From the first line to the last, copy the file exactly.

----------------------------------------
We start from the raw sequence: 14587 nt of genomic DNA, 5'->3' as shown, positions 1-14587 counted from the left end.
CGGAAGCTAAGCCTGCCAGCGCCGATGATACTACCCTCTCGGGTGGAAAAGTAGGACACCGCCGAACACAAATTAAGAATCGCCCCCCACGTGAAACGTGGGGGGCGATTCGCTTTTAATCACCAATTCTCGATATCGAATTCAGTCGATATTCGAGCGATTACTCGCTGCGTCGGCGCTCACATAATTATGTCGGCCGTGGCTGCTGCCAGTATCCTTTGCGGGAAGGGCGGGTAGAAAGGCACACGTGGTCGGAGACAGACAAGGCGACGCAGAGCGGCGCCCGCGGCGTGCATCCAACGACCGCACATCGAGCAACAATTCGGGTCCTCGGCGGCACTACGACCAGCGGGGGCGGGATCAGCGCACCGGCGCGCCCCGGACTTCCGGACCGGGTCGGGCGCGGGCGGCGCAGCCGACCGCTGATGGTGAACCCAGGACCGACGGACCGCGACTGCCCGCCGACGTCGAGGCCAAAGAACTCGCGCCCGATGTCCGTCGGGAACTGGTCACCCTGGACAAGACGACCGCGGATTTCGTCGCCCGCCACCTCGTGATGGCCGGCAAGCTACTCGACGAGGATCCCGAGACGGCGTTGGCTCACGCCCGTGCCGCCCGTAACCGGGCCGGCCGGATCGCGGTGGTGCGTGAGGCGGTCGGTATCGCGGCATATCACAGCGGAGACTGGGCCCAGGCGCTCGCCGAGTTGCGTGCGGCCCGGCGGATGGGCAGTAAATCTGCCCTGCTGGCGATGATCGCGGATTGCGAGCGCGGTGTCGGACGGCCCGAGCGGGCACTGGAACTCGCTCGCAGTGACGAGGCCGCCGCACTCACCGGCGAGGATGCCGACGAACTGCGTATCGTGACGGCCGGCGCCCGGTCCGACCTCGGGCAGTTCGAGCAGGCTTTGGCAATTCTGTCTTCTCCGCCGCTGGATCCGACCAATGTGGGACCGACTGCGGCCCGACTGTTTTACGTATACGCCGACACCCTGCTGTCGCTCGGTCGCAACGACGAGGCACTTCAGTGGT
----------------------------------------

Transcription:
We start from the raw sequence: 14587 nt of genomic DNA, 5'->3' as shown, positions 1-14587 counted from the left end.
CGGAAGCTAAGCCTGCCAGCGCCGATGATACTACCCTCTCGGGTGGAAAAGTAGGACACCGCCGAACACAAATTAAGAATCGCCCCCCACGTGAAACGTGGGGGGCGATTCGCTTTTAATCACCAATTCTCGATATCGAATTCAGTCGATATTCGAGCGATTACTCGCTGCGTCGGCGCTCACATAATTATGTCGGCCGTGGCTGCTGCCAGTATCCTTTGCGGGAAGGGCGGGTAGAAAGGCACACGTGGTCGGAGACAGACAAGGCGACGCAGAGCGGCGCCCGCGGCGTGCATCCAACGACCGCACATCGAGCAACAATTCGGGTCCTCGGCGGCACTACGACCAGCGGGGGCGGGATCAGCGCACCGGCGCGCCCCGGACTTCCGGACCGGGTCGGGCGCGGGCGGCGCAGCCGACCGCTGATGGTGAACCCAGGACCGACGGACCGCGACTGCCCGCCGACGTCGAGGCCAAAGAACTCGCGCCCGATGTCCGTCGGGAACTGGTCACCCTGGACAAGACGACCGCGGATTTCGTCGCCCGCCACCTCGTGATGGCCGGCAAGCTACTCGACGAGGATCCCGAGACGGCGTTGGCTCACGCCCGTGCCGCCCGTAACCGGGCCGGCCGGATCGCGGTGGTGCGTGAGGCGGTCGGTATCGCGGCATATCACAGCGGAGACTGGGCCCAGGCGCTCGCCGAGTTGCGTGCGGCCCGGCGGATGGGCAGTAAATCTGCCCTGCTGGCGATGATCGCGGATTGCGAGCGCGGTGTCGGACGGCCCGAGCGGGCACTGGAACTCGCTCGCAGTGACGAGGCCGCCGCACTCACCGGCGAGGATGCCGACGAACTGCGTATCGTGACGGCCGGCGCCCGGTCCGACCTCGGGCAGTTCGAGCAGGCTTTGGCAATTCTGTCTTCTCCGCCGCTGGATCCGACCAATGTGGGACCGACTGCGGCCCGACTGTTTTACGTATACGCCGACACCCTGCTGTCGCTCGGTCGCAACGACGAGGCACTTCAGTGGT